I gave her another look. “Mine was fortunately a murk version. It was merely sharp and strong, possibly rivalling fulad swords of the Hsaca. If not in flexibility but at least in strength. My sadaq holds the runed blades. They are so sharp that they can cut steel and wermage flesh alike as if they were air.”

The First Spear rubbed her temples. “Why did you bring something like this into the arm?”

“A weapon’s place is on a battlefield. It wasn’t a decorative blade.”

“Then you should know that weapons can easily get lost or broken. We are departing toward the Border Wall tomorrow and the arm will not stay idle because you have to look for your weapon. The Manipular will be informed in the morning and she would spread the word to the merchants. So if one of them finds your blade, you will be able to retrieve it. Otherwise, it will be a lesson for you not to bring things you cannot afford to lose. Or you can stay behind — if what you say is true about your sword, it is unlikely to follow the arm into the Forest. Taqi! Bring some straw to soak up the blood!”

I sighed. “It is as you say, First Spear. I would still like to inform my sadaq about the incident. I do not wish for them to remain unaware, especially if the perpetrator might target their swords next.”

The First Spear nodded. “You have between the sunrise and first marching horns. Make sure your tasks are done beforehand.”


I spent the rest of the night doing stuff. Others quickly returned to sleep — the incident was over and there was a half-day march to the Border Wall in the morning and many more full-day marches for days afterwards. The alcohol also played a role — this was the last day of our stay in civilised lands and arm officers were willing to cut soldiers some slack one last time.

So I let them sleep as I dragged the body to the local mortuary. Technically this was the task fit for the servants of my finger but Collectors were here because of me and I felt obligated to clean up my mess. Not that I had to do much. By Emanai law, this was the body of a murk criminal. There would be no rites offered to her and she would be buried in the earth rather than burned in a pyre like wer and wermages. The only reason she would be offered that much was because people were smart enough to understand that leaving bodies to rot away close to populated areas was a bad thing to do.

The mortuary was deserted in the middle of the night so I left the body on a nearby stone slab, built for this exact reason. There was nothing on her body that could give any hints about her masters. Just a plain, forgettable face and the well-trained body of an assassin. And not much else. I paused for a moment then started to dig through my purse.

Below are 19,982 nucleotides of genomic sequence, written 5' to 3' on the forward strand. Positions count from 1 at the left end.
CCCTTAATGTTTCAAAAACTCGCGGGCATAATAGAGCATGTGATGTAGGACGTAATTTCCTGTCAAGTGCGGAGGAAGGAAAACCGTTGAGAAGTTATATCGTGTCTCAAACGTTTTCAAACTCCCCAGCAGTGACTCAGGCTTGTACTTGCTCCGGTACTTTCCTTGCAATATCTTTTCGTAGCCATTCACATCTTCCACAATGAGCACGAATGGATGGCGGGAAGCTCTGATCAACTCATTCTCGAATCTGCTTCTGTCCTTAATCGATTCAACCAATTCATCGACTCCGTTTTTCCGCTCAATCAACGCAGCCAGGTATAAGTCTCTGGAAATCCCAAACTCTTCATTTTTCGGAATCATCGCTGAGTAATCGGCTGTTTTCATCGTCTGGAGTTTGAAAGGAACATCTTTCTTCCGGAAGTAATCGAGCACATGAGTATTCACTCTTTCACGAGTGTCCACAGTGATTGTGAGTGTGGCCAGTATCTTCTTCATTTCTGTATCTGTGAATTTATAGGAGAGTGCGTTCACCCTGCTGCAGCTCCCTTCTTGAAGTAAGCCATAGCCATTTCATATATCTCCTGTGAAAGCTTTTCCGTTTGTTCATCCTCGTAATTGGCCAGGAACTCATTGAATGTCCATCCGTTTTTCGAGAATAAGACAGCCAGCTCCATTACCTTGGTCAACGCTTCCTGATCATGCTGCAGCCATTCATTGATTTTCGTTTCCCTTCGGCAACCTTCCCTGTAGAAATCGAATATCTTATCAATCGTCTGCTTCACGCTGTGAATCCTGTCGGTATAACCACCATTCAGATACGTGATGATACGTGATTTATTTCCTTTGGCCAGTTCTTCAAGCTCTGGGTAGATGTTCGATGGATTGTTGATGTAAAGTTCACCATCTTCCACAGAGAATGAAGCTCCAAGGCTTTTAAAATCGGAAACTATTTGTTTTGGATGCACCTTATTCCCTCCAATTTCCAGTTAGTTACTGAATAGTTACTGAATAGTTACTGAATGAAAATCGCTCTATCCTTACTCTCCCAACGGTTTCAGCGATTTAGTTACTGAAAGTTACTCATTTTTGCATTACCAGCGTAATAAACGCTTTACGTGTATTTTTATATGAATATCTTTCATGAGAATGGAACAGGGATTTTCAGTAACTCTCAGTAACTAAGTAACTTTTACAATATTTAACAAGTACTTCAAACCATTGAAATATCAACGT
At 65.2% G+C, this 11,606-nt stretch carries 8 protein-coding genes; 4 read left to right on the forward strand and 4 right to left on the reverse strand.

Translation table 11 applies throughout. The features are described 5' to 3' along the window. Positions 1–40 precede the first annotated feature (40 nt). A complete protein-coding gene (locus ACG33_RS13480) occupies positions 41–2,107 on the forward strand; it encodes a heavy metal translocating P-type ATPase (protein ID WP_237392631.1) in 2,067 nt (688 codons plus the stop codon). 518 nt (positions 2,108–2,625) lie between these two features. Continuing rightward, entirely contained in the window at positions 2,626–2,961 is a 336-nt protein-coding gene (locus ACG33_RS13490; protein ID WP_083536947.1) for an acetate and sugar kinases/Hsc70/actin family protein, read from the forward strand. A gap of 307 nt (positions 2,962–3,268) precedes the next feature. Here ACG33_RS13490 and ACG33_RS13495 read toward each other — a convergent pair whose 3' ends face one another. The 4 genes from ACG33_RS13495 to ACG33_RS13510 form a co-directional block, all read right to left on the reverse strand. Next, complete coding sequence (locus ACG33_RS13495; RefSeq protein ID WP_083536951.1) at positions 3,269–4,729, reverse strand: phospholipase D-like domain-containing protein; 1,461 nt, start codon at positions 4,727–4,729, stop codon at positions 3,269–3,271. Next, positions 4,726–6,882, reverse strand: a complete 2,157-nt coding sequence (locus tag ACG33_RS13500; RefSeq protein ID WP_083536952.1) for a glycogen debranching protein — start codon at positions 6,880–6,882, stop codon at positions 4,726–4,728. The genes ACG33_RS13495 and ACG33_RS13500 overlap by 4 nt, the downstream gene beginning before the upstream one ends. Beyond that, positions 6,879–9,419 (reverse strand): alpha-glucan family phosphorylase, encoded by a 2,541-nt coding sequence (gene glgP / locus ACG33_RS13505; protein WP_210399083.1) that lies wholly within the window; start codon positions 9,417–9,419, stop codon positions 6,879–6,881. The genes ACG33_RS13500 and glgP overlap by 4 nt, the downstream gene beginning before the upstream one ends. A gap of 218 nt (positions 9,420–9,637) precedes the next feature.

There was a belief in Emanai that murks had to go through the underworld and be reborn again and again, living different lives to earn their Spark. Until then, the star fields above were barred for them.

I pulled out a small silver cut and pushed it into her cold hand. What one carried into the underworld dictated their future life. “May your next life be that of a merchant. Away from pangs of hunger and razor steel of politics.”

A superstition and nothing more. I knew it was their way to explain the large discrepancies in murk populations compared to wer and wermage ones, as well as add some primitive cosmology into the mix but my opinion wasn’t important here. While we were on opposite sides, she was just a soldier doing her task and the least I could do is treat her with respect.

The old soldier met me by the barracks. “First time?”

I shook my head and glanced at the sky — the sun was beginning to rise. “Just a matter of honour.”

He sighed and splashed some water on his face. “There will be countless others in the future, kid. You better learn how to let go.”

“That’s what the rituals are for, old Arash. But you are right — I can’t afford to spend my life mourning the past.” I felt my fingers clench. “I just have to craft a future where I simply do not have to.”

“What? You can brew a potion of fate?”

“If life was that easy, old man.” I chuckled. “Where a single concoction, ointment, or pill could solve all our worries.”

“It is called ale, you dolt!”

“Whatever you say. Now, if you will excuse me — I have more tasks to finish before we march.” I slapped his shoulder and walked away.